Apple stands to become the next dominant game console builder, but they need to figure out how to build an "Apple integrated" controller. I think they should be close by now, based on their raised-display patents from a few years ago.

JumpnShootMan

#87

JumpnShootMan said:

I might be late to the party but I didn't read all of the comments above me, so sorry if this is a repeat suggestion. I think Nintendo could do one thing in this space that would make me super happy if not drive more sales to handheld/home systems: Unify accounts, and offer free downloads of your already purchased virtual console games for iOS and Android. So if I buy Megan Man X for my WiiU, I can get it for my iPhone/Galaxy for free (or a VERY modest fee--one time for all devices). Obviously, Nintendo's willingness to do that depends on how many systems they think they could move as a result. I have no clue how that would shake out, but I'd like to see it happen.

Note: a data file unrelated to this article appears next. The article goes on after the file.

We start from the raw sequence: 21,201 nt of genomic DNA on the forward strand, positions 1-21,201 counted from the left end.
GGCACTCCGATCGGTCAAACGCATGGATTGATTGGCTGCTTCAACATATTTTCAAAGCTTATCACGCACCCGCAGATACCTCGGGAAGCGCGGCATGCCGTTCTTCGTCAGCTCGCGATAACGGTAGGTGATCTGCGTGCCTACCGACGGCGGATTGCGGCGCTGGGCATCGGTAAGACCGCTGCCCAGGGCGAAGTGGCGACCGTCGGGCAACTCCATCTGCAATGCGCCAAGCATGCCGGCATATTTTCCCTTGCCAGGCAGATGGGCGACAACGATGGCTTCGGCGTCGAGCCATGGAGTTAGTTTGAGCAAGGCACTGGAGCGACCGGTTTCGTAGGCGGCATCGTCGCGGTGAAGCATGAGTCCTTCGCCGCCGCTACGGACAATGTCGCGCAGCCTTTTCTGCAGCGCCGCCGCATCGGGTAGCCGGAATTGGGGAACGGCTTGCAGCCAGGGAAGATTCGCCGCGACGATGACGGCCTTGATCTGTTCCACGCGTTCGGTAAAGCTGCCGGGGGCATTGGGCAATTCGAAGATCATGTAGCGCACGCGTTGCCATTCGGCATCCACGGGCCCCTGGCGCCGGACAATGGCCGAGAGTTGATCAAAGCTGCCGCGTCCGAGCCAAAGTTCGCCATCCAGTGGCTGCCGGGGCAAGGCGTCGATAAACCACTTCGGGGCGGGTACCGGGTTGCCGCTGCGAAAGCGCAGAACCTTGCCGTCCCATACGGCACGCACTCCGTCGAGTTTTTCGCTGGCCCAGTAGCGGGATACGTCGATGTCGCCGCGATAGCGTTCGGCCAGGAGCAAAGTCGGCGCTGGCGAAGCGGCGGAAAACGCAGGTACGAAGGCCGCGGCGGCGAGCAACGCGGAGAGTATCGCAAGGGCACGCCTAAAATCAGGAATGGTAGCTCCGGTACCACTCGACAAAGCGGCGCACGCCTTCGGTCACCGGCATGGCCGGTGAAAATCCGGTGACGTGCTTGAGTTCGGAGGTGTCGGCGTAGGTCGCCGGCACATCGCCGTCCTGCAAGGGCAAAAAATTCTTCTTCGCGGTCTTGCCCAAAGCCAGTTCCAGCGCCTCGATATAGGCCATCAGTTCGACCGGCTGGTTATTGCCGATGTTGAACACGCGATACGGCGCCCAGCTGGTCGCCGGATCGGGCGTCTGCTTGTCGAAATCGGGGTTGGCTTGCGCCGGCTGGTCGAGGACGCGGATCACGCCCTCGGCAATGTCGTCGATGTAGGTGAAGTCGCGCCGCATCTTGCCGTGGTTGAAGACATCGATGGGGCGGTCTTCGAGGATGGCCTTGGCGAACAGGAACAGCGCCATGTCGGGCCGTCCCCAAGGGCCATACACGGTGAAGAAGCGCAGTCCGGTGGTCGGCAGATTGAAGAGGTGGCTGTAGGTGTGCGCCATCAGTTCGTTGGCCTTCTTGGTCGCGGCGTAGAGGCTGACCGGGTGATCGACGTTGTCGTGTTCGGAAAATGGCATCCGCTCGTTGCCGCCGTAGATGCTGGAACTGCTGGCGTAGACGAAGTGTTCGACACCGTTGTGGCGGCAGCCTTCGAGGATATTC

Technosphile

#89

Technosphile said:

If Nintendo put a simple port of Super Mario Bros., optimized for mobile and with no other changes made, for 99 cents? I'm thinking...10, 20 million downloads probably in the first week. Nintendo is in a unique position where they could really half-donkey the whole thing because they already have the software and the people to port it.

rjejr

#90

rjejr said:

@Darknyht - "I believe it is safe to say that you will see Nintendo games on other consoles/smartphones about the same time that you see Apple Computer port iWork, Garageband, Final Cut Pro, iPhoto and iMovie to Windows"

iTunes? Safari? Or are we only using examples that fit your model, not reality? Apple ports things to make money. Nintendo could make money by porting things, is that your point?

Apple also moved from PC to laptops. Then it moved from laptops to mp3 players. Then it moved from mps players to phones. Then phones to tablets. And it sells more of each of those than Nintendo sells of anything. And there are more Android phones than Apple phones (Even if most of them are barely "smart" by today's standards).

Apple is not really a very good comparison.

unrandomsam

#91

unrandomsam said:

@Technosphile They missed out Rockstar and Sega (And to a lesser extent SNK) who are doing very well with their older stuff on Mobile without affecting the newer stuff whatsoever. Square Enix is a bad example (And they don't do the obvious things like support controllers).